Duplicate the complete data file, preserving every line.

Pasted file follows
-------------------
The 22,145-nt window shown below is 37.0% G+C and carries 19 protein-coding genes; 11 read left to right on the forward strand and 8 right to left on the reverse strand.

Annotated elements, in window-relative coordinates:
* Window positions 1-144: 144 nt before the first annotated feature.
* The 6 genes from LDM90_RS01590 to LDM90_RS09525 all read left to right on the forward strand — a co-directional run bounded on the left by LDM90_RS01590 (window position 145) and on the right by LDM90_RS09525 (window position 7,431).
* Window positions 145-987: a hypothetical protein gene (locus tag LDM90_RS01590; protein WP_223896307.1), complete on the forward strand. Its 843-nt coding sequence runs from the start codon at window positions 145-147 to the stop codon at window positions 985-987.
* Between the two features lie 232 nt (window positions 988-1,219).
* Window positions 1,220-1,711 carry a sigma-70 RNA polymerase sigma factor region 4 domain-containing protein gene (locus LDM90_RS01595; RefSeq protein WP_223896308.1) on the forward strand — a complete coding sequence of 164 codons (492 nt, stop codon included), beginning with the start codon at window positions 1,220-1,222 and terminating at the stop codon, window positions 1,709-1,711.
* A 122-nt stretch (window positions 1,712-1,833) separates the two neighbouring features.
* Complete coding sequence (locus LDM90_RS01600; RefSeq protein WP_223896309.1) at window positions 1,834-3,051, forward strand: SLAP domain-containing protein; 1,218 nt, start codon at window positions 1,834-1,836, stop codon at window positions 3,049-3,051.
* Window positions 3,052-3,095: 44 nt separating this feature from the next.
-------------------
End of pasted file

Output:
The 22,145-nt window shown below is 37.0% G+C and carries 19 protein-coding genes; 11 read left to right on the forward strand and 8 right to left on the reverse strand.

Annotated elements, in window-relative coordinates:
* Window positions 1-144: 144 nt before the first annotated feature.
* The 6 genes from LDM90_RS01590 to LDM90_RS09525 all read left to right on the forward strand — a co-directional run bounded on the left by LDM90_RS01590 (window position 145) and on the right by LDM90_RS09525 (window position 7,431).
* Window positions 145-987: a hypothetical protein gene (locus tag LDM90_RS01590; protein WP_223896307.1), complete on the forward strand. Its 843-nt coding sequence runs from the start codon at window positions 145-147 to the stop codon at window positions 985-987.
* Between the two features lie 232 nt (window positions 988-1,219).
* Window positions 1,220-1,711 carry a sigma-70 RNA polymerase sigma factor region 4 domain-containing protein gene (locus LDM90_RS01595; RefSeq protein WP_223896308.1) on the forward strand — a complete coding sequence of 164 codons (492 nt, stop codon included), beginning with the start codon at window positions 1,220-1,222 and terminating at the stop codon, window positions 1,709-1,711.
* A 122-nt stretch (window positions 1,712-1,833) separates the two neighbouring features.
* Complete coding sequence (locus LDM90_RS01600; RefSeq protein WP_223896309.1) at window positions 1,834-3,051, forward strand: SLAP domain-containing protein; 1,218 nt, start codon at window positions 1,834-1,836, stop codon at window positions 3,049-3,051.
* Window positions 3,052-3,095: 44 nt separating this feature from the next.